Concepts of Law in Integration Through Law (and the Price of Constitutional Pluralism)

Research output: Working paper


This paper explores the concept of law in European integration studies with a particular emphasis on the conception adopted in the Integration Through Law project which was based in the European University Institute in the 1980s. It argues that notwithstanding claims to the contrary, the conception of law adopted in the project was a legal positivist one and that this is evidenced in its conception of law as the ‘object’ and ‘instrument’ of integration. The first part of the paper develops this thesis by arguing, firstly, that characterizing EU law as the ‘object’ of integration entails a Razian conception of the authority of law which results in the integration of national legal systems, and then, secondly, that law as the ‘instrument’ of integration entails a functionalist conception of law which is necessarily positivist.

The second part of the paper goes on to highlight the tension between this positivist conception of EU law and the federal principle which was central to the ITL project, given that the former relies on the resolution of the question of ultimate authority (the sources thesis brand of positivism) whereas the latter tends towards its irresolution. It argues that the emerging literature on constitutional pluralism in the EU implicitly endorses the federal principle of the ITL project at the cost of the positivist conception of EU law and that this is evidenced by the shift in models of constitutional pluralism from legal positivist conceptions of law to a more Dworkinian ‘principled’ form as exemplified in the work of Mattias Kumm. However, the paper concludes that this shift comes at a price which is potentially problematic in a fragile political community such as the EU, where the stakes are much higher than that of the sovereign state.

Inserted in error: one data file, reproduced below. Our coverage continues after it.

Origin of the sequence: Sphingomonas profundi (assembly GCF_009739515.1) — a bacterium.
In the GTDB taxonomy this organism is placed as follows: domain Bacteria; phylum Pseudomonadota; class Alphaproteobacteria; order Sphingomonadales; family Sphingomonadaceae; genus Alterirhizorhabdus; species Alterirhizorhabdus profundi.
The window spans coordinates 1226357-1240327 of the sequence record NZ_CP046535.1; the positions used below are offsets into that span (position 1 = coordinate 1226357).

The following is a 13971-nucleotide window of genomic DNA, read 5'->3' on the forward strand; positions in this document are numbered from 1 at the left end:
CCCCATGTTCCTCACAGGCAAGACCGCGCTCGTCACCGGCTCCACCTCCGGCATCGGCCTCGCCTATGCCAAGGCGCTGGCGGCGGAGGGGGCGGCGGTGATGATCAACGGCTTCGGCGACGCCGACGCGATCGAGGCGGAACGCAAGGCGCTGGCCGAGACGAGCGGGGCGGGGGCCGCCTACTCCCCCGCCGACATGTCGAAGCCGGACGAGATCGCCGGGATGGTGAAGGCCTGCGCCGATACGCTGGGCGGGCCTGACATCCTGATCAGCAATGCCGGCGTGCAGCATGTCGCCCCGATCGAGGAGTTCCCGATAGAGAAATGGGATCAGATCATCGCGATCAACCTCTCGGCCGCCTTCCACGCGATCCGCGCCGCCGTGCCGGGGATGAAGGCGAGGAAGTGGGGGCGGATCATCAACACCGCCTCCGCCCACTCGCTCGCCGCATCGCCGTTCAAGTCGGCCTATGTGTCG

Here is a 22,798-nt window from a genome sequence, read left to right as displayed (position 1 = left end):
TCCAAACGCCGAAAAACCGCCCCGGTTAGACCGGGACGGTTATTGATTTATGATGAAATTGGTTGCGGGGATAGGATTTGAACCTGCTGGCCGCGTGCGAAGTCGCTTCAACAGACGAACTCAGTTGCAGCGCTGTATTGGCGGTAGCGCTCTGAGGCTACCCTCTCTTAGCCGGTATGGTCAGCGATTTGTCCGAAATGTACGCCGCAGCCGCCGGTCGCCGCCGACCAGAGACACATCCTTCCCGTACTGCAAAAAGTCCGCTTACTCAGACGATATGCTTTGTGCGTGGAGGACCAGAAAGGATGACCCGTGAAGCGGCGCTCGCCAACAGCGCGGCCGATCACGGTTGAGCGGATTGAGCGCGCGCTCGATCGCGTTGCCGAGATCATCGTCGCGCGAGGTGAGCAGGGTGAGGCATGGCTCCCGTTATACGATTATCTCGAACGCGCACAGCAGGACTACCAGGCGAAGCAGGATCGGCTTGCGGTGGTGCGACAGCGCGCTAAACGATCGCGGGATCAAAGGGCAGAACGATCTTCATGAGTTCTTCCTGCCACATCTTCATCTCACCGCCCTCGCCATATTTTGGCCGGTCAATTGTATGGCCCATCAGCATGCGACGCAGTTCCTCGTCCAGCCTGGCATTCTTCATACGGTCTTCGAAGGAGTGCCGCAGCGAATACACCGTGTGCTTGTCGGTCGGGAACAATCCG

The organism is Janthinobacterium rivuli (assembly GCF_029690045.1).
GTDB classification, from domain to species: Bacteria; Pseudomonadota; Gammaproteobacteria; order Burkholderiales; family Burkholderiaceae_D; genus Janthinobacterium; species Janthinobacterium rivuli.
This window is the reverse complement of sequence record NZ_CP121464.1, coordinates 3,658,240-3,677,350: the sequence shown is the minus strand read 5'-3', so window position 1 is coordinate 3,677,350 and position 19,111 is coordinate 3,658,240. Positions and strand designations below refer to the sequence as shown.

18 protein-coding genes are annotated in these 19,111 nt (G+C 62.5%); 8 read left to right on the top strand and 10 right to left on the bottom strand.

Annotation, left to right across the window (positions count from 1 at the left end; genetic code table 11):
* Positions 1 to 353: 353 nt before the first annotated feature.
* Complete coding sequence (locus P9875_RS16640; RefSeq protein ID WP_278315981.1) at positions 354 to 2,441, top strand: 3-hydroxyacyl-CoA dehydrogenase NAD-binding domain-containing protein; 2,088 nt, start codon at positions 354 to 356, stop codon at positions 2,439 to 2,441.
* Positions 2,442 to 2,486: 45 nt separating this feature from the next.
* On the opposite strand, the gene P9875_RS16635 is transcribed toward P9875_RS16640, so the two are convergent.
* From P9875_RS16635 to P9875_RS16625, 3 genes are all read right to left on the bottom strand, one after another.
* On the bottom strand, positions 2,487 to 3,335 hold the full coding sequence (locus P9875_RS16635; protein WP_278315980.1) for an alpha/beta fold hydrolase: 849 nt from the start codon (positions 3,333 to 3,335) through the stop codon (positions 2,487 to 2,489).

Original languageEnglish
Number of pages22
Publication statusPublished - 18 Jan 2011

Publication series

NameEdinburgh School of Law Working Papers


Dive into the research topics of 'Concepts of Law in Integration Through Law (and the Price of Constitutional Pluralism)'. Together they form a unique fingerprint.

Cite this